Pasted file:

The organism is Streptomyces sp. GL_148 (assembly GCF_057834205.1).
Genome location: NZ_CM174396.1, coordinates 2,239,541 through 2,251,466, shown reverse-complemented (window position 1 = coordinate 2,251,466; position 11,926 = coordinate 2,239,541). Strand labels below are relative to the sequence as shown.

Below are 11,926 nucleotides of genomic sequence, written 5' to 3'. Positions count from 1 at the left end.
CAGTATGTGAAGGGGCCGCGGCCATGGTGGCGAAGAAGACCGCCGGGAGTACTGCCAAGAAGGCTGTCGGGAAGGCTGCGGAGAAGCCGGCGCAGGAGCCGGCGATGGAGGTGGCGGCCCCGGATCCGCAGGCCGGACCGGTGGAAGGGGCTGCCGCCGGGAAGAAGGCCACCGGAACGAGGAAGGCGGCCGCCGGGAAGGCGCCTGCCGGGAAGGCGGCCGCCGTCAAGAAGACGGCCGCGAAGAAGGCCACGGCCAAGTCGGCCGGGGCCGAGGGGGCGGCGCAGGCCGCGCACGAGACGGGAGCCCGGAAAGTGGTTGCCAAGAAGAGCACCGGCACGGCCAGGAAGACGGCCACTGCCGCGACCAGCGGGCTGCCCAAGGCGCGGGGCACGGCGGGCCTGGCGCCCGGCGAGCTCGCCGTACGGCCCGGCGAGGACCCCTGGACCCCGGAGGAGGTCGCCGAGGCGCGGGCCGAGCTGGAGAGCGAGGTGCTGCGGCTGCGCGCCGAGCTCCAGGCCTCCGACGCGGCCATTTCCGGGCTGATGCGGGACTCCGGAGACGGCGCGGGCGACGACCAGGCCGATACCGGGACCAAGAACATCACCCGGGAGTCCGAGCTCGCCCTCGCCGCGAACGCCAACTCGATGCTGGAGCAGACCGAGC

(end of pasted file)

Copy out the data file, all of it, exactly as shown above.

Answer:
The organism is Streptomyces sp. GL_148 (assembly GCF_057834205.1).
Genome location: NZ_CM174396.1, coordinates 2,239,541 through 2,251,466, shown reverse-complemented (window position 1 = coordinate 2,251,466; position 11,926 = coordinate 2,239,541). Strand labels below are relative to the sequence as shown.

Below are 11,926 nucleotides of genomic sequence, written 5' to 3'. Positions count from 1 at the left end.
CAGTATGTGAAGGGGCCGCGGCCATGGTGGCGAAGAAGACCGCCGGGAGTACTGCCAAGAAGGCTGTCGGGAAGGCTGCGGAGAAGCCGGCGCAGGAGCCGGCGATGGAGGTGGCGGCCCCGGATCCGCAGGCCGGACCGGTGGAAGGGGCTGCCGCCGGGAAGAAGGCCACCGGAACGAGGAAGGCGGCCGCCGGGAAGGCGCCTGCCGGGAAGGCGGCCGCCGTCAAGAAGACGGCCGCGAAGAAGGCCACGGCCAAGTCGGCCGGGGCCGAGGGGGCGGCGCAGGCCGCGCACGAGACGGGAGCCCGGAAAGTGGTTGCCAAGAAGAGCACCGGCACGGCCAGGAAGACGGCCACTGCCGCGACCAGCGGGCTGCCCAAGGCGCGGGGCACGGCGGGCCTGGCGCCCGGCGAGCTCGCCGTACGGCCCGGCGAGGACCCCTGGACCCCGGAGGAGGTCGCCGAGGCGCGGGCCGAGCTGGAGAGCGAGGTGCTGCGGCTGCGCGCCGAGCTCCAGGCCTCCGACGCGGCCATTTCCGGGCTGATGCGGGACTCCGGAGACGGCGCGGGCGACGACCAGGCCGATACCGGGACCAAGAACATCACCCGGGAGTCCGAGCTCGCCCTCGCCGCGAACGCCAACTCGATGCTGGAGCAGACCGAGC